Peak Design, a maker of fine bags and accessories, has a problem: Amazon appears to have copied its popular bag, the $ 99.95 Everyday Sling, with its own Amazon camera bag for $ 32.99. Until the Peak Design video, it was even called Everyday Sling. Instead of doing something drastic, Peak Design decided to make a video of what customers “earn” by buying the Amazon version.
The video presents Peak’s case clearly: the bags are similar in shape, with pockets, labels and straps in exactly the same places. As someone unfamiliar with Peak Design bags, if I didn̵
Peak presents all this with humor, but the evidence is surprisingly candid, which makes Amazon’s apparent decision to change the version of Amazon Basics from “Everyday Sling” to “Amazon Basics Camera Bag” even more suspicious. There’s even evidence: “Everyday Sling” is still in the Camera Bag URL.
Peak Design is not the first smaller company to try to oppose Amazon. When Allbirds discovered that Amazon was selling something that looked like a pretty obvious clone of Allbirds, the company’s CEO wrote a middle post criticizing Amazon, even though he said he was “flattered” by the similarities between the shoes. Amazon’s copying hasn’t stopped there. The company is also accused of cloning organizers for car trunks and seat cushions.
The whole trend has only served to draw attention to a potential antitrust issue that has long affected the company’s critics as well as lawmakers and regulators. The main problem: Amazon owns and operates its e-commerce platform, and also maintains an ever-growing list of proprietary brands that compete with Amazon’s own third-party vendors on Amazon’s same platform.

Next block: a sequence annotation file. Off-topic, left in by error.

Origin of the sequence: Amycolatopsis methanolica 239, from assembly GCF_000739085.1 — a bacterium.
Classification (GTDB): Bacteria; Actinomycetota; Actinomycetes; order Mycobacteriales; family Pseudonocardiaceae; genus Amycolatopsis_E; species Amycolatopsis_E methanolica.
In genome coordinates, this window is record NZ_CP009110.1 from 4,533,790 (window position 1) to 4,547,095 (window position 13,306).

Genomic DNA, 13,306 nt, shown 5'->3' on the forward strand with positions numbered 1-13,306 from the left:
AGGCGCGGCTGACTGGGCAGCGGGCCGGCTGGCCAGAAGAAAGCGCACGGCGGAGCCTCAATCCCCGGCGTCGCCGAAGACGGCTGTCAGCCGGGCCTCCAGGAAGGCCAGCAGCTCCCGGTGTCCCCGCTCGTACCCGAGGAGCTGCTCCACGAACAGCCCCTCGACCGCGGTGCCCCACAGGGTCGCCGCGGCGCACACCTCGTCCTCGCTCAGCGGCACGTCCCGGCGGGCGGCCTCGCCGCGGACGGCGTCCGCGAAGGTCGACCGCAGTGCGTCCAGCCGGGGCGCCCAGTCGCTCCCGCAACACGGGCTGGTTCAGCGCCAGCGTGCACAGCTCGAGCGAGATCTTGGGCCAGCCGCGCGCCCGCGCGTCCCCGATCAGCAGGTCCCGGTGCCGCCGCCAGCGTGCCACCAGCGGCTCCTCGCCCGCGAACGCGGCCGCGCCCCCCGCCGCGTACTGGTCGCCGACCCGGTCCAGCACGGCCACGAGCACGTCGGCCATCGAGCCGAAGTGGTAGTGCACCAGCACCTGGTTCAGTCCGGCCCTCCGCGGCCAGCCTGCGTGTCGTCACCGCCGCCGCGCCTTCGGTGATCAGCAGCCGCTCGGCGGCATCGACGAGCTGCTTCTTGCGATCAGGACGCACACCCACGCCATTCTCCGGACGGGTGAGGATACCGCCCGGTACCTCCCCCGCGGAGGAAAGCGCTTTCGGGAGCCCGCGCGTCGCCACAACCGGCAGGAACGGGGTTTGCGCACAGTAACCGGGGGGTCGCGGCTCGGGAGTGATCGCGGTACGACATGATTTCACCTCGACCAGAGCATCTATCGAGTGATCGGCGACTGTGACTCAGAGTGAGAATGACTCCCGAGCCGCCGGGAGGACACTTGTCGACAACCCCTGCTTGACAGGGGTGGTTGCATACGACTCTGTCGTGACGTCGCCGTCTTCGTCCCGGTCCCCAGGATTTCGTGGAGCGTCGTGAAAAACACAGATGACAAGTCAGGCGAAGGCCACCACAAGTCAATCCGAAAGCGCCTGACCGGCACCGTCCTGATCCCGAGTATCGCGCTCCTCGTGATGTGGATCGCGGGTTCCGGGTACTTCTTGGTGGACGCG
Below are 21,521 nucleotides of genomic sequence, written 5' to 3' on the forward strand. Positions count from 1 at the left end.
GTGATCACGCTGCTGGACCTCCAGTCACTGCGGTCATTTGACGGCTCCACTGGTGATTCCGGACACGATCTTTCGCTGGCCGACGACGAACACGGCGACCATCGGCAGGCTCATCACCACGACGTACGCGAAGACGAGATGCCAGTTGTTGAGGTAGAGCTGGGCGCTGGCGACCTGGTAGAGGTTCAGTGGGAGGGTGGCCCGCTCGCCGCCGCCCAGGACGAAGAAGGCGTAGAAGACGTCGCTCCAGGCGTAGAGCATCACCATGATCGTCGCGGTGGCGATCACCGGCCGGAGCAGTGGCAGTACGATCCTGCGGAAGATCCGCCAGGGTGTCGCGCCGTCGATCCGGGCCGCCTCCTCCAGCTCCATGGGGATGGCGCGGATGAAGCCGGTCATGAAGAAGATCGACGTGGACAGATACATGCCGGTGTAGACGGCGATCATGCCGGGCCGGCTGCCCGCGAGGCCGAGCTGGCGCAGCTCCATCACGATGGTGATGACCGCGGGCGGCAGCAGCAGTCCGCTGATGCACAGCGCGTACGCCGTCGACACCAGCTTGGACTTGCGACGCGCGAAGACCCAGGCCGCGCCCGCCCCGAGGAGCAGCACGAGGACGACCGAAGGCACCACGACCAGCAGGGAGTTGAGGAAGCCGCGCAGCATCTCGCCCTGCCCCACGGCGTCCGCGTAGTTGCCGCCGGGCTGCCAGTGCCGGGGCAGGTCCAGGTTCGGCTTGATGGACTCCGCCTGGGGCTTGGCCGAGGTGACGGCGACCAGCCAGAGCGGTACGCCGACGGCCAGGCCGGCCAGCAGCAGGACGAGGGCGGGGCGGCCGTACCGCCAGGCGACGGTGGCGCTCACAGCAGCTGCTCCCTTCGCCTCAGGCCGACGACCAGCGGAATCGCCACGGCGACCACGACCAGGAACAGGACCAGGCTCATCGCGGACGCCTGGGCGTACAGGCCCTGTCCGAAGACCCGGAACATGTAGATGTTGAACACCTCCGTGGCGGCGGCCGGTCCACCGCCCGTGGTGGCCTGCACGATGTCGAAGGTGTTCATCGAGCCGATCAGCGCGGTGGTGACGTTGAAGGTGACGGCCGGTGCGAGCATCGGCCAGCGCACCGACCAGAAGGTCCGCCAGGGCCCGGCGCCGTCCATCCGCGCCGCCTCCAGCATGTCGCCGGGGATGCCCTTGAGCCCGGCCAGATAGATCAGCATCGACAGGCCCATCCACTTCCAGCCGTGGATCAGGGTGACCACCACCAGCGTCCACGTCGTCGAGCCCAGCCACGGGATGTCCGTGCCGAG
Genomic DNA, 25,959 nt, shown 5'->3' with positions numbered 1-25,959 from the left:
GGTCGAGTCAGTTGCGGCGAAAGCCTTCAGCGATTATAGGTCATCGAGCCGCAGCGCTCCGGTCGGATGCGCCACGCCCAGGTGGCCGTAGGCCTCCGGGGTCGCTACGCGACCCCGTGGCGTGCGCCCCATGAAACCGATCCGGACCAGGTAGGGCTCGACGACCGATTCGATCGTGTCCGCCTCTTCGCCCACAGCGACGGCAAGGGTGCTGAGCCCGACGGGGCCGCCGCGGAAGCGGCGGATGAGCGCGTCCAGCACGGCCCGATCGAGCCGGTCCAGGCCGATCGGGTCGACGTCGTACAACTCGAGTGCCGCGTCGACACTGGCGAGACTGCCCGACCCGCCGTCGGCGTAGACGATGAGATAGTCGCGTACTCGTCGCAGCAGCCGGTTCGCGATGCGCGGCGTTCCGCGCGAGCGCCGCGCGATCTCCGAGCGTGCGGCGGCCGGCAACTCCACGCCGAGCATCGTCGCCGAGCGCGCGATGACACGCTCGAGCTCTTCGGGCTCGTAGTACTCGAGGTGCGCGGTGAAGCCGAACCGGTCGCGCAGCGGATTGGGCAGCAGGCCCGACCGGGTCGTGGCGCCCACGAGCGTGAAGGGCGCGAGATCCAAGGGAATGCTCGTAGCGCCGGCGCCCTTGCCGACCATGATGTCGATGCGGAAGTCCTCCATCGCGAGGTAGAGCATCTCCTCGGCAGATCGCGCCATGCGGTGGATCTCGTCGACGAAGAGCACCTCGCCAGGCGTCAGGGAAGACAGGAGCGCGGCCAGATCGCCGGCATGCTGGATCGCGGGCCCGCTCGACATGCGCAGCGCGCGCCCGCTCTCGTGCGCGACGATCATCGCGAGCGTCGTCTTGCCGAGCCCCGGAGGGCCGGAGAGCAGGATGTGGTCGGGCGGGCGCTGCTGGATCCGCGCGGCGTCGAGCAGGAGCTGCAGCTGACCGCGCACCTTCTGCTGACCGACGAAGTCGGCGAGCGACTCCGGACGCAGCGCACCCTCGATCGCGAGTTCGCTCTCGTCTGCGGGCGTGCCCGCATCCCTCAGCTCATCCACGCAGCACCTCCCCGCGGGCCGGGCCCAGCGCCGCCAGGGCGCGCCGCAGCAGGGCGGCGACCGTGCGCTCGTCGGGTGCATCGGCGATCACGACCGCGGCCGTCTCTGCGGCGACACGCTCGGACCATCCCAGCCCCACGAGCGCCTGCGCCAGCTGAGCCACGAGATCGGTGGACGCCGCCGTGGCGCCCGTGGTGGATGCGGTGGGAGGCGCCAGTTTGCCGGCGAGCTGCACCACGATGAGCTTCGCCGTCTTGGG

Undermining competition in theory is as simple as seeing what sells well, creating a similar, cheaper product, and then offering it to Amazon buyers. In fact, this is the situation behind the European Union’s investigation into the company’s operations, which led the European Commission to accuse Amazon of “systematically” using vendor data to compete unfairly with its own retailers in France and Germany last November. .
Amazon says it has a policy in place to prevent the use of third-party vendor data for products, but reporting by The Wall Street Journal suggests that it has still happened. Like Deputy notes that even former CEO Jeff Bezos was unable to confirm whether the policy had been violated during the House of Representatives’ inquiry into Amazon’s monopoly.
In the case of Peak Design, the company said in a statement to On the edge he believes that amazon has indeed infringed on its intellectual property, but has chosen to make the video to highlight the differences between the products and has no plans to take legal action now.
Reviews are currently disabled in Amazon’s bag because the company notices an “unusual check.” Looking at some of the latest reviews, some of the lowest ratings have been left by customers who directly refer to the Peak Design video. Taken with Amazon’s decision to change the product name, it looks like Peak Design has hit a string.
On the edge contact Amazon regarding Peak Design’s claim and we will update if we receive a response.